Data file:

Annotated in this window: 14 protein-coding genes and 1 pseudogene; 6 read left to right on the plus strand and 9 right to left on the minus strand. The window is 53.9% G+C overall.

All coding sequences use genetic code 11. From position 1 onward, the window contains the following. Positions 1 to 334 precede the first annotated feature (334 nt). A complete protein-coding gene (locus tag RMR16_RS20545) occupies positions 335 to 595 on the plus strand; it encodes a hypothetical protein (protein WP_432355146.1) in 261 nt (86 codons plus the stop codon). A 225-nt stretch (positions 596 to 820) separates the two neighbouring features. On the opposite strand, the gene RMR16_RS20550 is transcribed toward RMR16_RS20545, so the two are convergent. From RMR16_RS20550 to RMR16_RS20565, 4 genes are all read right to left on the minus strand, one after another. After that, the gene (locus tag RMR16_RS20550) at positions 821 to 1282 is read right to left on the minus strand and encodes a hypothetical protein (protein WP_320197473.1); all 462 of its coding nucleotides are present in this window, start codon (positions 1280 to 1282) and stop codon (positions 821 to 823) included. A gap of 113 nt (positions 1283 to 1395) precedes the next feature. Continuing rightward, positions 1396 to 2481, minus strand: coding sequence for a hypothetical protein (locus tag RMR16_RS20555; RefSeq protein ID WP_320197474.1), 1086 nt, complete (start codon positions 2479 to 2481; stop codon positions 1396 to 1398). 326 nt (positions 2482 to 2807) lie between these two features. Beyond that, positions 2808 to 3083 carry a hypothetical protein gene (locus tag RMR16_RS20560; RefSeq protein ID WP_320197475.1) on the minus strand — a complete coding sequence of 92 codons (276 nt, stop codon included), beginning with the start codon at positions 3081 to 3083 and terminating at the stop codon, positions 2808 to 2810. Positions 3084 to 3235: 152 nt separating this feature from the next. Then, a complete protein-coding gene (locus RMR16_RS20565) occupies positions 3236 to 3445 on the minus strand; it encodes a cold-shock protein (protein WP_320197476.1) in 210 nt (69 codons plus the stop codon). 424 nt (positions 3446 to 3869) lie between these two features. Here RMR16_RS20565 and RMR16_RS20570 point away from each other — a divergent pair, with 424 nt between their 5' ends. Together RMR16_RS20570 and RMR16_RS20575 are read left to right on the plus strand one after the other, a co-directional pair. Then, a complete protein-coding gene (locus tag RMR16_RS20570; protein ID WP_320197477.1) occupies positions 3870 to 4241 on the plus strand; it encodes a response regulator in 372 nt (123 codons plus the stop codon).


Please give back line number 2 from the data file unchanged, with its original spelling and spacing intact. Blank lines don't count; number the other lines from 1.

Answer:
All coding sequences use genetic code 11. From position 1 onward, the window contains the following. Positions 1 to 334 precede the first annotated feature (334 nt). A complete protein-coding gene (locus tag RMR16_RS20545) occupies positions 335 to 595 on the plus strand; it encodes a hypothetical protein (protein WP_432355146.1) in 261 nt (86 codons plus the stop codon). A 225-nt stretch (positions 596 to 820) separates the two neighbouring features. On the opposite strand, the gene RMR16_RS20550 is transcribed toward RMR16_RS20545, so the two are convergent. From RMR16_RS20550 to RMR16_RS20565, 4 genes are all read right to left on the minus strand, one after another. After that, the gene (locus tag RMR16_RS20550) at positions 821 to 1282 is read right to left on the minus strand and encodes a hypothetical protein (protein WP_320197473.1); all 462 of its coding nucleotides are present in this window, start codon (positions 1280 to 1282) and stop codon (positions 821 to 823) included. A gap of 113 nt (positions 1283 to 1395) precedes the next feature. Continuing rightward, positions 1396 to 2481, minus strand: coding sequence for a hypothetical protein (locus tag RMR16_RS20555; RefSeq protein ID WP_320197474.1), 1086 nt, complete (start codon positions 2479 to 2481; stop codon positions 1396 to 1398). 326 nt (positions 2482 to 2807) lie between these two features. Beyond that, positions 2808 to 3083 carry a hypothetical protein gene (locus tag RMR16_RS20560; RefSeq protein ID WP_320197475.1) on the minus strand — a complete coding sequence of 92 codons (276 nt, stop codon included), beginning with the start codon at positions 3081 to 3083 and terminating at the stop codon, positions 2808 to 2810. Positions 3084 to 3235: 152 nt separating this feature from the next. Then, a complete protein-coding gene (locus RMR16_RS20565) occupies positions 3236 to 3445 on the minus strand; it encodes a cold-shock protein (protein WP_320197476.1) in 210 nt (69 codons plus the stop codon). 424 nt (positions 3446 to 3869) lie between these two features. Here RMR16_RS20565 and RMR16_RS20570 point away from each other — a divergent pair, with 424 nt between their 5' ends. Together RMR16_RS20570 and RMR16_RS20575 are read left to right on the plus strand one after the other, a co-directional pair. Then, a complete protein-coding gene (locus tag RMR16_RS20570; protein ID WP_320197477.1) occupies positions 3870 to 4241 on the plus strand; it encodes a response regulator in 372 nt (123 codons plus the stop codon).